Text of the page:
As shown by Shapiro Wilk’s test, the vast majority of the data were normally distributed and were expressed as mean±s.e.m. Accordingly, parametric statistic tests were used to assess the significance of the effect of test products and time on the end point measures, followed by post hoc Dunnett’s test corrected for multiple comparison comparing all test products versus the 4-ml high-fat emulsion in Study 1 and versus the least fatty sample in Study 2. As this was a cross-over study design, each subject acted as his/her own control. The CCK plasma values were not normally distributed even after log transform, and hence for these a 2-way ANOVA was not performed. Differences were being significant at P<0.05. GraphPad Prism version 4 (GraphPad Software Inc, La Jolla, CA, USA) was used throughout.

Study 1 was an exploratory study, and hence a power calculation of sample size was not available. On the basis of the results of Study 1 in which the semi-skimmed milk drink achieved a mean maximum % gall bladder volume change of 41% with an s.d.of 9%, it should be possible to detect a difference in maximum gall bladder volume change of 15% with P<0.05 and a 90% power using n=22 subjects.

Results

The study procedures were well tolerated and all subjects completed the studies, but one subject in Study 2 withdrew after two study days for personal reasons. Imaging subjects with an MRI scanner in-built body coil was very rapid, requiring no positioning of additional abdominal receivers on the subjects or parallel imaging calibration scans, while providing images of good quality for gall bladder volume measurements as shown by an example in Figure 1.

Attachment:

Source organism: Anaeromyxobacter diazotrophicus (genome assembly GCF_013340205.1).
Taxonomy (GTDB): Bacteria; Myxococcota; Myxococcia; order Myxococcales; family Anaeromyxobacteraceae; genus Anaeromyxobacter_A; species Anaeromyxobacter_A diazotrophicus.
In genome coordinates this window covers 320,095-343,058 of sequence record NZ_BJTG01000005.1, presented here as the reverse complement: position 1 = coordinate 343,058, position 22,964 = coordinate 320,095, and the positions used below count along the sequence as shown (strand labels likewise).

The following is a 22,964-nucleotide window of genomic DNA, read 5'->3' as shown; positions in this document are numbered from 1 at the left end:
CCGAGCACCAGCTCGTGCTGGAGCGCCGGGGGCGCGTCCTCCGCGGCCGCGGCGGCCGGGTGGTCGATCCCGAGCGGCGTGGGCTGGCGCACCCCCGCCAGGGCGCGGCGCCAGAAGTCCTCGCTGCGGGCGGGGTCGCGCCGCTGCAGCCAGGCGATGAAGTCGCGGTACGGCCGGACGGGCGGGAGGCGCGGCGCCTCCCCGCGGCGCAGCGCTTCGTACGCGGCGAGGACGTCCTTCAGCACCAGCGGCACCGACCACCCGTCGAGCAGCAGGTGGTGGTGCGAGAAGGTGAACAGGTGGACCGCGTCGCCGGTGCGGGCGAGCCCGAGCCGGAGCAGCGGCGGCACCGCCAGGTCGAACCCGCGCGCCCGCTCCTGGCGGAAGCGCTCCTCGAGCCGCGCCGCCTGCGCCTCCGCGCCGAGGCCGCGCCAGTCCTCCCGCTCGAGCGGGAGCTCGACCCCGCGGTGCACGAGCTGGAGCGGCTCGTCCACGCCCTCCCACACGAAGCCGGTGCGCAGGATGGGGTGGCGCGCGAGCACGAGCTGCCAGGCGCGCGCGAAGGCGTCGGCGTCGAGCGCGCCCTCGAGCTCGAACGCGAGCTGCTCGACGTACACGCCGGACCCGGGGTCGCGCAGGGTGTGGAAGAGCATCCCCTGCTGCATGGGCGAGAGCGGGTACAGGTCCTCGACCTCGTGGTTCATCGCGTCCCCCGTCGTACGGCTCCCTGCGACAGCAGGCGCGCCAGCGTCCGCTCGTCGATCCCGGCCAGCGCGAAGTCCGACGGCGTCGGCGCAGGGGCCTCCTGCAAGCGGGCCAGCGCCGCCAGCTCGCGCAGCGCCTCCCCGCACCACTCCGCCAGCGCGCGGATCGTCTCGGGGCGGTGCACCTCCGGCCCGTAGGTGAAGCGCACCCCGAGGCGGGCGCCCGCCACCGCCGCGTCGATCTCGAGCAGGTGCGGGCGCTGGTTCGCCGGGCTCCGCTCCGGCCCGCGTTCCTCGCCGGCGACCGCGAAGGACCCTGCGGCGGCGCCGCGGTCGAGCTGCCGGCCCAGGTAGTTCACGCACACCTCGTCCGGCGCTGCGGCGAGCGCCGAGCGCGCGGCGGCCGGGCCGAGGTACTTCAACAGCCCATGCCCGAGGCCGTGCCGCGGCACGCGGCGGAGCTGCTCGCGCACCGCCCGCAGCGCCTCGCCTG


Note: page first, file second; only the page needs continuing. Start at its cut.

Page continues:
Figure 1
figure1

Representative example of a coronal, single-shot, turbo spin-echo magnetic resonance image taken across the fasting gall bladder (indicated by the closed arrows) of a healthy volunteer. In this heavily T2-weighted imaging sequence the liquid in the gall bladder appears very bright and the rest of the surrounding organs appear quite dark aiding data processing.

Study 1

The primary end point was the maximum % gall bladder volume change between t=−5 and t=65 min. This was significantly different between test products as shown in Figure 2 (P<0.0001). The 20 ml high-fat emulsion yielded the largest gall bladder volume change (42%), and this was significantly larger than for all the other test products (P<0.05) apart from the 250 ml semi-skimmed milk (41% volume change, P>0.05) and the 4 ml high-fat emulsion (27% volume change, P>0.05). Comparing drinks with equal volumes showed that the semi-skimmed milk achieved a significantly higher maximum % gall bladder volume change than coffee (22%) and tea (18%) (P<0.05 for both). All data are summarized in Supplementary Table 1.

Figure 2
figure2

Maximum % gall bladder volume change between t=−5 and t=65 min for healthy volunteers after they consumed each of the 10 test ingredients in Study 1. Values are mean±s.e.m., n=8. A=25 ml dairy emulsion; B=25 ml dairy emulsion+300 mg potato protease inhibitor; C=67.5 g yogurt drink; D=67.5 g yogurt drink+3 g protein; E=67.5 g yogurt drink+80 mg curcumin; F=250 ml coffee; G=250 ml tea; H=250 ml semi-skimmed milk; I=20 ml high-fat emulsion; and J=4 ml high-fat emulsion. aSignificant difference versus ingredient J, 4 ml high-fat emulsion (P<0.05); bSignificant difference versus ingredient J, 4 ml high-fat emulsion (P<0.01).